Interplay between CCN1 and Wnt5a in endothelial cells and pericytes determines the angiogenic outcome in a model of ischemic retinopathy

Sangmi Lee, Menna Elaskandrany, Lester F. Lau, Douglas Lazzaro, Maria B. Grant, Brahim Chaqour

Research output: Contribution to journalArticle

12 Scopus citations

Abstract

CYR61-CTGF-NOV (CCN)1 is a dynamically expressed extracellular matrix (ECM) protein with critical functions in cardiovascular development and tissue repair. Angiogenic endothelial cells (ECs) are a major cellular source of CCN1 which, once secreted, associates with the ECM and the cell surface and tightly controls the bidirectional flow of information between cells and the surrounding matrix. Endothelium-specific CCN1 deletion in mice using a cre/lox strategy induces EC hyperplasia and causes blood vessels to coalesce into large flat hyperplastic sinuses with no distinctive hierarchical organization. This is consistent with the role of CCN1 as a negative feedback regulator of vascular endothelial growth factor (VEGF) receptor activation. In the mouse model of oxygen-induced retinopathy (OIR), pericytes become the predominant CCN1 producing cells. Pericyte-specific deletion of CCN1 significantly decreases pathological retinal neovascularization following OIR. CCN1 induces the expression of the non-canonical Wnt5a in pericyte but not in EC cultures. In turn, exogenous Wnt5a inhibits CCN1 gene expression, induces EC proliferation and increases hypersprouting. Concordantly, treatment of mice with TNP470, a non-canonical Wnt5a inhibitor, reestablishes endothelial expression of CCN1 and significantly decreases pathological neovascular growth in OIR. Our data highlight the significance of CCN1-EC and CCN1-pericyte communication signals in driving physiological and pathological angiogenesis.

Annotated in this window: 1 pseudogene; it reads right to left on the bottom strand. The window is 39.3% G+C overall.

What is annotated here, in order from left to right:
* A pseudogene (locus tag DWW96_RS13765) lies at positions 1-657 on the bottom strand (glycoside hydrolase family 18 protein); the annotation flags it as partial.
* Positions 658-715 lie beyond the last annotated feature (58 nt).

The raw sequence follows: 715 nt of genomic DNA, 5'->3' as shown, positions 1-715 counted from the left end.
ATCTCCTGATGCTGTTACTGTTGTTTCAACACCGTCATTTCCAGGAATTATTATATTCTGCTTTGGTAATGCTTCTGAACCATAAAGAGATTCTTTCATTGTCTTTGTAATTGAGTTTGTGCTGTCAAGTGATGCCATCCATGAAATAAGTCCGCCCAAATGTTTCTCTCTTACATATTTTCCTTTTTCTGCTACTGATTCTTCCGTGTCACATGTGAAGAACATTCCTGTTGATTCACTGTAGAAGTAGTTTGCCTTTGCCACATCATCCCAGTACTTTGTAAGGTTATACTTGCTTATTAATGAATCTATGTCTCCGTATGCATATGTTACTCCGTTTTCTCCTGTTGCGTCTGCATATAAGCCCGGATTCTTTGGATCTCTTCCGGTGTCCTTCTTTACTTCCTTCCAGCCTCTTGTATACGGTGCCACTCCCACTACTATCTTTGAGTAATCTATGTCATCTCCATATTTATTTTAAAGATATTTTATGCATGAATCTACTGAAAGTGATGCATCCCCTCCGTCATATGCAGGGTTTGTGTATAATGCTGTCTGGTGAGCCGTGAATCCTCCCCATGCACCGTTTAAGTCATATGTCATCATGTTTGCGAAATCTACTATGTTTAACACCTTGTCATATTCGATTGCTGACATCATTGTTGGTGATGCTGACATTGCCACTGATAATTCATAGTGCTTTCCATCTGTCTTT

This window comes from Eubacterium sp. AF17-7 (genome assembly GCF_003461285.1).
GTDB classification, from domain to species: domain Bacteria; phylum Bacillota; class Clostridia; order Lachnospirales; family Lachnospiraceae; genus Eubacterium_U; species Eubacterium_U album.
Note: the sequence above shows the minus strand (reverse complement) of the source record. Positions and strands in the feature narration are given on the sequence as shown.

Original languageEnglish (US)
Article number1405
JournalScientific reports
Volume7
Issue number1
DOIs
StatePublished - Dec 1 2017

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